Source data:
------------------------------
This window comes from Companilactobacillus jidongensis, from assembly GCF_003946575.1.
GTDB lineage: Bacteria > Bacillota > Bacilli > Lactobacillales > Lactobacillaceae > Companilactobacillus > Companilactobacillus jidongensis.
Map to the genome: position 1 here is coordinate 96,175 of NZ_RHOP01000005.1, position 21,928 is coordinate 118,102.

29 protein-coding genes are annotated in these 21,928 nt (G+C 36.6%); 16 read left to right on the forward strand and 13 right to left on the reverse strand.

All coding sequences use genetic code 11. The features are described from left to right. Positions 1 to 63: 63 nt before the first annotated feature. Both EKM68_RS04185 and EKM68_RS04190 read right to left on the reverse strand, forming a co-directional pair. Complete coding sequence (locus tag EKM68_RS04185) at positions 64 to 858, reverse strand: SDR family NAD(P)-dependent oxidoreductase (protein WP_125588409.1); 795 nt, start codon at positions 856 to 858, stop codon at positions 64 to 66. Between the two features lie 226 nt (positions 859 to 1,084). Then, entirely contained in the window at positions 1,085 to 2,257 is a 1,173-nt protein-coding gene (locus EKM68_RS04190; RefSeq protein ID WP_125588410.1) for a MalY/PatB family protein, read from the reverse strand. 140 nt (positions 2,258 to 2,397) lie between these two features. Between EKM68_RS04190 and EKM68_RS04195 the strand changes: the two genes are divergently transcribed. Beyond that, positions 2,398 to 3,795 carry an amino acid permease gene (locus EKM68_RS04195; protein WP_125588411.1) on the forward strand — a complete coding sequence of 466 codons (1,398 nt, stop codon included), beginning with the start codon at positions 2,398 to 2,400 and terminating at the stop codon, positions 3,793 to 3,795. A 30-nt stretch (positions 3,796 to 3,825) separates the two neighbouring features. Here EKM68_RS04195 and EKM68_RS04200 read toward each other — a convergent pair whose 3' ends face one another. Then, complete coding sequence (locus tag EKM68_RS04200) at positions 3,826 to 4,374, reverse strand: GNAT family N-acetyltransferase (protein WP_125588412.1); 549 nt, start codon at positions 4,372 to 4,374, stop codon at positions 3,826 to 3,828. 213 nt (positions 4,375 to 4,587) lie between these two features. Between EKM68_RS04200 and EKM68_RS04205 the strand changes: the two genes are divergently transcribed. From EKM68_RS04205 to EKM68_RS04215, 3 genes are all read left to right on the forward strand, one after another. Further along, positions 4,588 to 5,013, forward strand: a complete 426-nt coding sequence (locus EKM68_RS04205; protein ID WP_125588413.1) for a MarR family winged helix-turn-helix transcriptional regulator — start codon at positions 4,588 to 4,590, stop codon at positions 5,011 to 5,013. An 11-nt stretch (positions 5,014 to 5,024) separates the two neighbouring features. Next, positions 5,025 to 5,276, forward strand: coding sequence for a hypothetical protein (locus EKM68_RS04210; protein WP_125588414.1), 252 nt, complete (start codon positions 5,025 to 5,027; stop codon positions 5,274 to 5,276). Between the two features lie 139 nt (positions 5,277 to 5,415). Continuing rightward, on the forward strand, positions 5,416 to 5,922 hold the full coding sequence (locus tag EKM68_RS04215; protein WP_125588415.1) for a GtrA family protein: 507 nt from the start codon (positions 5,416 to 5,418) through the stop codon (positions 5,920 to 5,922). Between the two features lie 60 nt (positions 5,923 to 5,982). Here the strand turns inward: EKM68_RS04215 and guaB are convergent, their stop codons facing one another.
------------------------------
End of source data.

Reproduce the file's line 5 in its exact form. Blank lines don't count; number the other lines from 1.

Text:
All coding sequences use genetic code 11. The features are described from left to right. Positions 1 to 63: 63 nt before the first annotated feature. Both EKM68_RS04185 and EKM68_RS04190 read right to left on the reverse strand, forming a co-directional pair. Complete coding sequence (locus tag EKM68_RS04185) at positions 64 to 858, reverse strand: SDR family NAD(P)-dependent oxidoreductase (protein WP_125588409.1); 795 nt, start codon at positions 856 to 858, stop codon at positions 64 to 66. Between the two features lie 226 nt (positions 859 to 1,084). Then, entirely contained in the window at positions 1,085 to 2,257 is a 1,173-nt protein-coding gene (locus EKM68_RS04190; RefSeq protein ID WP_125588410.1) for a MalY/PatB family protein, read from the reverse strand. 140 nt (positions 2,258 to 2,397) lie between these two features. Between EKM68_RS04190 and EKM68_RS04195 the strand changes: the two genes are divergently transcribed. Beyond that, positions 2,398 to 3,795 carry an amino acid permease gene (locus EKM68_RS04195; protein WP_125588411.1) on the forward strand — a complete coding sequence of 466 codons (1,398 nt, stop codon included), beginning with the start codon at positions 2,398 to 2,400 and terminating at the stop codon, positions 3,793 to 3,795. A 30-nt stretch (positions 3,796 to 3,825) separates the two neighbouring features. Here EKM68_RS04195 and EKM68_RS04200 read toward each other — a convergent pair whose 3' ends face one another. Then, complete coding sequence (locus tag EKM68_RS04200) at positions 3,826 to 4,374, reverse strand: GNAT family N-acetyltransferase (protein WP_125588412.1); 549 nt, start codon at positions 4,372 to 4,374, stop codon at positions 3,826 to 3,828. 213 nt (positions 4,375 to 4,587) lie between these two features. Between EKM68_RS04200 and EKM68_RS04205 the strand changes: the two genes are divergently transcribed. From EKM68_RS04205 to EKM68_RS04215, 3 genes are all read left to right on the forward strand, one after another. Further along, positions 4,588 to 5,013, forward strand: a complete 426-nt coding sequence (locus EKM68_RS04205; protein ID WP_125588413.1) for a MarR family winged helix-turn-helix transcriptional regulator — start codon at positions 4,588 to 4,590, stop codon at positions 5,011 to 5,013. An 11-nt stretch (positions 5,014 to 5,024) separates the two neighbouring features. Next, positions 5,025 to 5,276, forward strand: coding sequence for a hypothetical protein (locus EKM68_RS04210; protein WP_125588414.1), 252 nt, complete (start codon positions 5,025 to 5,027; stop codon positions 5,274 to 5,276). Between the two features lie 139 nt (positions 5,277 to 5,415). Continuing rightward, on the forward strand, positions 5,416 to 5,922 hold the full coding sequence (locus tag EKM68_RS04215; protein WP_125588415.1) for a GtrA family protein: 507 nt from the start codon (positions 5,416 to 5,418) through the stop codon (positions 5,920 to 5,922). Between the two features lie 60 nt (positions 5,923 to 5,982). Here the strand turns inward: EKM68_RS04215 and guaB are convergent, their stop codons facing one another.